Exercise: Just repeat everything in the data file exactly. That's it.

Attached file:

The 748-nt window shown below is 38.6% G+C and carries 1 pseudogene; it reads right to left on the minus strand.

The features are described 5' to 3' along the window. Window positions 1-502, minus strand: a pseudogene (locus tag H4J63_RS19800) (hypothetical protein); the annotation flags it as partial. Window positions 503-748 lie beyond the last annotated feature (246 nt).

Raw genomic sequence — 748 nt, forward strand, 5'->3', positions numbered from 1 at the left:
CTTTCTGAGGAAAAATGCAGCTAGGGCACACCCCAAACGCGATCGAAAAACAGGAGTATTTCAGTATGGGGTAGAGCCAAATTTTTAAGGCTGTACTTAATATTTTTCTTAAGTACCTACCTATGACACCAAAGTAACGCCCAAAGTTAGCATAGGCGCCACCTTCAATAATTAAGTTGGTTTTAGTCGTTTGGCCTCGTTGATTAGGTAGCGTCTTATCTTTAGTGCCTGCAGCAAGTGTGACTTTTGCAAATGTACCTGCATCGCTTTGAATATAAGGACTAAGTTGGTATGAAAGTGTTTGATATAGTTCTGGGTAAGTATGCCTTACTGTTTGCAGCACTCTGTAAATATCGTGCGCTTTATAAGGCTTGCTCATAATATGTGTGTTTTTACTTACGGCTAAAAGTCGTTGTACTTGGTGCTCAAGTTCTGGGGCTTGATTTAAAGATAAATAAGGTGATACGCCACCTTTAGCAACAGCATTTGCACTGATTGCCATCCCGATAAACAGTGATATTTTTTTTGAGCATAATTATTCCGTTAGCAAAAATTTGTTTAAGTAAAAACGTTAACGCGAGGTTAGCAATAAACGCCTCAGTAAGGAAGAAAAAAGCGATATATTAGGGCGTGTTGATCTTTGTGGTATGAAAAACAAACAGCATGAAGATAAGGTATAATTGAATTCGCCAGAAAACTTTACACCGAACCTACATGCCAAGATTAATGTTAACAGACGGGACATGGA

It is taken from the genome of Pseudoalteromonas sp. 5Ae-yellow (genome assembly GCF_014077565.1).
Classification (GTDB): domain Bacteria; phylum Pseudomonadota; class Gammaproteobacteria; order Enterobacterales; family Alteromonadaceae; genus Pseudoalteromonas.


The 748-nt window shown below is 38.6% G+C and carries 1 pseudogene; it reads right to left on the minus strand.

The features are described 5' to 3' along the window. Window positions 1-502, minus strand: a pseudogene (locus tag H4J63_RS19800) (hypothetical protein); the annotation flags it as partial. Window positions 503-748 lie beyond the last annotated feature (246 nt).

Raw genomic sequence — 748 nt, forward strand, 5'->3', positions numbered from 1 at the left:
CTTTCTGAGGAAAAATGCAGCTAGGGCACACCCCAAACGCGATCGAAAAACAGGAGTATTTCAGTATGGGGTAGAGCCAAATTTTTAAGGCTGTACTTAATATTTTTCTTAAGTACCTACCTATGACACCAAAGTAACGCCCAAAGTTAGCATAGGCGCCACCTTCAATAATTAAGTTGGTTTTAGTCGTTTGGCCTCGTTGATTAGGTAGCGTCTTATCTTTAGTGCCTGCAGCAAGTGTGACTTTTGCAAATGTACCTGCATCGCTTTGAATATAAGGACTAAGTTGGTATGAAAGTGTTTGATATAGTTCTGGGTAAGTATGCCTTACTGTTTGCAGCACTCTGTAAATATCGTGCGCTTTATAAGGCTTGCTCATAATATGTGTGTTTTTACTTACGGCTAAAAGTCGTTGTACTTGGTGCTCAAGTTCTGGGGCTTGATTTAAAGATAAATAAGGTGATACGCCACCTTTAGCAACAGCATTTGCACTGATTGCCATCCCGATAAACAGTGATATTTTTTTTGAGCATAATTATTCCGTTAGCAAAAATTTGTTTAAGTAAAAACGTTAACGCGAGGTTAGCAATAAACGCCTCAGTAAGGAAGAAAAAAGCGATATATTAGGGCGTGTTGATCTTTGTGGTATGAAAAACAAACAGCATGAAGATAAGGTATAATTGAATTCGCCAGAAAACTTTACACCGAACCTACATGCCAAGATTAATGTTAACAGACGGGACATGGA

It is taken from the genome of Pseudoalteromonas sp. 5Ae-yellow (genome assembly GCF_014077565.1).
Classification (GTDB): domain Bacteria; phylum Pseudomonadota; class Gammaproteobacteria; order Enterobacterales; family Alteromonadaceae; genus Pseudoalteromonas.